More than 80 organizations and 300 citizens worked to develop the Mid-South Regional Greenprint
The Mid-South Regional Greenprint Summit examined success stories of building green infrastructures in Atlanta and Nashville, while looking at what’s working in the Bluff City.
Celebrating the region’s green accomplishments is focus of the Mid-South Regional Greenprint. But at this summer’s biannual Greenprint Summit, it was also a time to look at examples of greenways in Atlanta and Nashville to examine how those communities are connecting citizens and neighborhoods while growing green infrastructure.
The summit featured two keynote addresses before a panel discussion. Former Nashville Mayor Karl Dean gave the first keynote and was followed by Ryan Gravel, Sixpitch founding principal, visionary for Atlanta BeltLine and author of “Where We Want to Live: Reclaiming Infrastructure for a New Generation of Cities.” Former Shelby Farms Park Conservancy Executive Director Laura Morris joined Dean and Gravel on the panel that was moderated by Eric Barnes, publisher of The Daily News Publishing Co. Inc.
Dean’s keynote looked at how his administration focused on the aspects of economic development that center on quality of life for citizens, including the addition of greenways and bike lanes.
“People want to live in cities that reflect their values, are good for their health and has things that they can do, get outdoors and exercise,” he said.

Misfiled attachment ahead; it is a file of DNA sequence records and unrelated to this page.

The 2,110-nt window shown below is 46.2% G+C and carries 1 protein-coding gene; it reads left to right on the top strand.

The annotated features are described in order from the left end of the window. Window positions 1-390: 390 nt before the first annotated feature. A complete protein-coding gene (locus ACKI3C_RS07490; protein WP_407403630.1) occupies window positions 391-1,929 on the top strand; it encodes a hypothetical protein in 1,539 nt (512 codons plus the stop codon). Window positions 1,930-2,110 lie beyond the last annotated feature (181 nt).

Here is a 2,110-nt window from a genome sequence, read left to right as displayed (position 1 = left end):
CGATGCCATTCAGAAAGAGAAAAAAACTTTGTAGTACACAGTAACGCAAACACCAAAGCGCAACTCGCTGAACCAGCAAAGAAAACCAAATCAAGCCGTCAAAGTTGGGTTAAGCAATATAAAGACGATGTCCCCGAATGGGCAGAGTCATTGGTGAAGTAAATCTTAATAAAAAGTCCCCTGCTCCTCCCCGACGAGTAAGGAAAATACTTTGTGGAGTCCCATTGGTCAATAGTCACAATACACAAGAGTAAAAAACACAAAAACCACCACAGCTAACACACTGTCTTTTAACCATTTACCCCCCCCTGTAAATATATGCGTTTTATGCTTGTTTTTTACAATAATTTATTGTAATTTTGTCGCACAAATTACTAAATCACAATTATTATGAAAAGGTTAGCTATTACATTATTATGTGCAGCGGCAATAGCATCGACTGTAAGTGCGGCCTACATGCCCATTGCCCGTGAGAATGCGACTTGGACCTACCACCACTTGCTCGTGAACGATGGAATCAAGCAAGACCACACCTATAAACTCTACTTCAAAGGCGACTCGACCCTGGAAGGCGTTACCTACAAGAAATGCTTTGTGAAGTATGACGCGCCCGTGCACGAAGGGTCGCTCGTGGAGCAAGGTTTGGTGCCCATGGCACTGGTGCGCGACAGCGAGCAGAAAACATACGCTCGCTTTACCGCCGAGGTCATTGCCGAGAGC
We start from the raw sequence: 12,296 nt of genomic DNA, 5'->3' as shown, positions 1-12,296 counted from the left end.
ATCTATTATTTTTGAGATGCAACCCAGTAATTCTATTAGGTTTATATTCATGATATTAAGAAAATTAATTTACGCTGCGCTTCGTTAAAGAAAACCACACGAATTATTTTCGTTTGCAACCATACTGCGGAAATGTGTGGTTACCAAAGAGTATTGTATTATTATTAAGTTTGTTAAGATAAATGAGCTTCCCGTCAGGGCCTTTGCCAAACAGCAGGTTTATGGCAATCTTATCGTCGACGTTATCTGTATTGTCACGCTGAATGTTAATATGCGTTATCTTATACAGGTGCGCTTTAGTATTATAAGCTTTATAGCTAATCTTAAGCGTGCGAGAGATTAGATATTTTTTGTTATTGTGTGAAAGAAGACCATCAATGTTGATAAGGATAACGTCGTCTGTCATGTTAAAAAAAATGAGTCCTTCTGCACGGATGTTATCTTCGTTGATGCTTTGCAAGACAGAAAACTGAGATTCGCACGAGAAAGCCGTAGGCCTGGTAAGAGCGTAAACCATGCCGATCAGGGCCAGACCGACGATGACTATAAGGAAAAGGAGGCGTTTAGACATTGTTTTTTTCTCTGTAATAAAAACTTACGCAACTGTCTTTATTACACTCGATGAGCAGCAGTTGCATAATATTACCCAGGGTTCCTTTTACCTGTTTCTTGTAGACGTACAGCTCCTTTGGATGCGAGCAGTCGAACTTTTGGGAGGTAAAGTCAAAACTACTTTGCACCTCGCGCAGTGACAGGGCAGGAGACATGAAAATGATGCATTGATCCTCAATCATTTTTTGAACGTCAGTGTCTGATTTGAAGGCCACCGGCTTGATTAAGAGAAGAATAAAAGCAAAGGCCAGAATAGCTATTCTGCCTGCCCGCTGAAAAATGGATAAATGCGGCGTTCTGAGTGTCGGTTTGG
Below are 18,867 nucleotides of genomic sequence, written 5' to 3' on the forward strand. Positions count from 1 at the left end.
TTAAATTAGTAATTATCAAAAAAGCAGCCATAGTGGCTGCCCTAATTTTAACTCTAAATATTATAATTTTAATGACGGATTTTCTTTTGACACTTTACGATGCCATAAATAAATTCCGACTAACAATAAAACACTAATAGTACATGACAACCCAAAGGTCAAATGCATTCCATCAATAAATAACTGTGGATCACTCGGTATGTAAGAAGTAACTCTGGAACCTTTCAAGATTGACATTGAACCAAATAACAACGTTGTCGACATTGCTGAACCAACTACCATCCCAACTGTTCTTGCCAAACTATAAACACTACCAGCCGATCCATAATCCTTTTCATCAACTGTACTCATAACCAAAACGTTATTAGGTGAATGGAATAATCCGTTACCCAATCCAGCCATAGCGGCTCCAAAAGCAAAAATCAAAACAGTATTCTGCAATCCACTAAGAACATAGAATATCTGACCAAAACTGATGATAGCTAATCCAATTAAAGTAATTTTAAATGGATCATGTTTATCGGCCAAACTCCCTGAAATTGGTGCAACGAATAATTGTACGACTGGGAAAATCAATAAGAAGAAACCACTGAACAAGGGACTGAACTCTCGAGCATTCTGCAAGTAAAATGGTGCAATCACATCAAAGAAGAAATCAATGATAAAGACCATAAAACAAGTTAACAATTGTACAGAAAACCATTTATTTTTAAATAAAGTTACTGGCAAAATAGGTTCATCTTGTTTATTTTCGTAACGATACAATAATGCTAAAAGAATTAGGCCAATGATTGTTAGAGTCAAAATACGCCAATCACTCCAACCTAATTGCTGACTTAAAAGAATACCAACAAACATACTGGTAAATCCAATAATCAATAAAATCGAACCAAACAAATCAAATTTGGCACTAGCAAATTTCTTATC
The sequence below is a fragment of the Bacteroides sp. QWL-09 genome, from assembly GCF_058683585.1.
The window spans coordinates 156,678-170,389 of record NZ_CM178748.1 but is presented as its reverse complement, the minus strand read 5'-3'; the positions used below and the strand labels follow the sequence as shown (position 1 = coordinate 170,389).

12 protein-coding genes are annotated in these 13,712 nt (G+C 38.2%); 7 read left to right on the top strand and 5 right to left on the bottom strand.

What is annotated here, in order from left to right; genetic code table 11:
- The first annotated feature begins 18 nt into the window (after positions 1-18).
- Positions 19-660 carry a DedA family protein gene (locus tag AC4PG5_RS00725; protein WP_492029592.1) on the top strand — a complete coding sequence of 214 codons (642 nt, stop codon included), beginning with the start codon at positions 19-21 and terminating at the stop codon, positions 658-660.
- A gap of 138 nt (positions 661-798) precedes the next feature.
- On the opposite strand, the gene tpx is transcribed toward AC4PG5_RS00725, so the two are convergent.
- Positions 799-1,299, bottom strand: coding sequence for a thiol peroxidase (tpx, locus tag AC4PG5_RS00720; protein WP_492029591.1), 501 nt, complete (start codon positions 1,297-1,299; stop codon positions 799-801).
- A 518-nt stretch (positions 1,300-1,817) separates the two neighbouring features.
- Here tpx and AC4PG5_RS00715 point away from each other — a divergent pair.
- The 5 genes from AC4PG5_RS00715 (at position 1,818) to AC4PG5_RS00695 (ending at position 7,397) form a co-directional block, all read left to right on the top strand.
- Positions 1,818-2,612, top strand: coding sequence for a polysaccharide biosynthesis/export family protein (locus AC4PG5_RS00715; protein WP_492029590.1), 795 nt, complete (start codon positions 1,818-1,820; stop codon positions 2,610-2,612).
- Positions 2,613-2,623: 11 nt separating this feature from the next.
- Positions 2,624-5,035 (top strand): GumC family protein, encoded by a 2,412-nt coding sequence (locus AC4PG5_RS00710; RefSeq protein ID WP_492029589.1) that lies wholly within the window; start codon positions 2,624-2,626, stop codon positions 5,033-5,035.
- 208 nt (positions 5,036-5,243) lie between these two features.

There wasn’t always a focus on green infrastructure in Nashville, much like Memphis. Morris opened the panel discussion talking about the lack of popularity at Shelby Farms Park 10 to 15 years ago and how it has grown by leaps and bounds through the years.
“In 2007, even then, the conversation was so different,” she said. “There was one bike lane. No Shelby Farms Park Conservancy. No Overton Park Conservancy. We were nowhere in terms of parks and greenways.”
It was also in 2007 when a convening of groups concerned with the greening of Memphis occurred. Forty-two advocacy groups were invited and they all showed up. It was a hint of things to come, from bike lanes to the Shelby Farms Greenline and the construction of the Wolf River Greenway.
For Dean and Nashville, getting stakeholders involved early was important. He appointed a green ribbon committee of about 40 people from various sectors in the community to work on an environmental plan. Out of that came an office of environment and sustainability that could work with various community nonprofits and the green ribbon committee. Also out of the green ribbon’s plan came the mayor’s bicycle and pedestrian advisory council.